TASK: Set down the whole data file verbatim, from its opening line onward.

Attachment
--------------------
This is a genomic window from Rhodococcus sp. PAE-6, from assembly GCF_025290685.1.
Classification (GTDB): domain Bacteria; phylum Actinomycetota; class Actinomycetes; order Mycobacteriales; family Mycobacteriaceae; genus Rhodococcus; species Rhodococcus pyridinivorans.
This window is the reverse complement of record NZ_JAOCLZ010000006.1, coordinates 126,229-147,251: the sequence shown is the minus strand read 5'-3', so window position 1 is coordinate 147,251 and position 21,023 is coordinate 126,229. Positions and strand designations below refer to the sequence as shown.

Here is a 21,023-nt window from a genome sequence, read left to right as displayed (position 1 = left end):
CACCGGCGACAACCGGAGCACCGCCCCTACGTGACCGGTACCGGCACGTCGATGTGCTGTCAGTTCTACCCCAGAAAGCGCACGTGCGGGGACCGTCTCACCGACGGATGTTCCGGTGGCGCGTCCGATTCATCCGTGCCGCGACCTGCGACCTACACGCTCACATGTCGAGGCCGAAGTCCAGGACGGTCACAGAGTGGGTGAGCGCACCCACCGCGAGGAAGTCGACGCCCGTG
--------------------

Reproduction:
This is a genomic window from Rhodococcus sp. PAE-6, from assembly GCF_025290685.1.
Classification (GTDB): domain Bacteria; phylum Actinomycetota; class Actinomycetes; order Mycobacteriales; family Mycobacteriaceae; genus Rhodococcus; species Rhodococcus pyridinivorans.
This window is the reverse complement of record NZ_JAOCLZ010000006.1, coordinates 126,229-147,251: the sequence shown is the minus strand read 5'-3', so window position 1 is coordinate 147,251 and position 21,023 is coordinate 126,229. Positions and strand designations below refer to the sequence as shown.

Here is a 21,023-nt window from a genome sequence, read left to right as displayed (position 1 = left end):
CACCGGCGACAACCGGAGCACCGCCCCTACGTGACCGGTACCGGCACGTCGATGTGCTGTCAGTTCTACCCCAGAAAGCGCACGTGCGGGGACCGTCTCACCGACGGATGTTCCGGTGGCGCGTCCGATTCATCCGTGCCGCGACCTGCGACCTACACGCTCACATGTCGAGGCCGAAGTCCAGGACGGTCACAGAGTGGGTGAGCGCACCCACCGCGAGGAAGTCGACGCCCGTG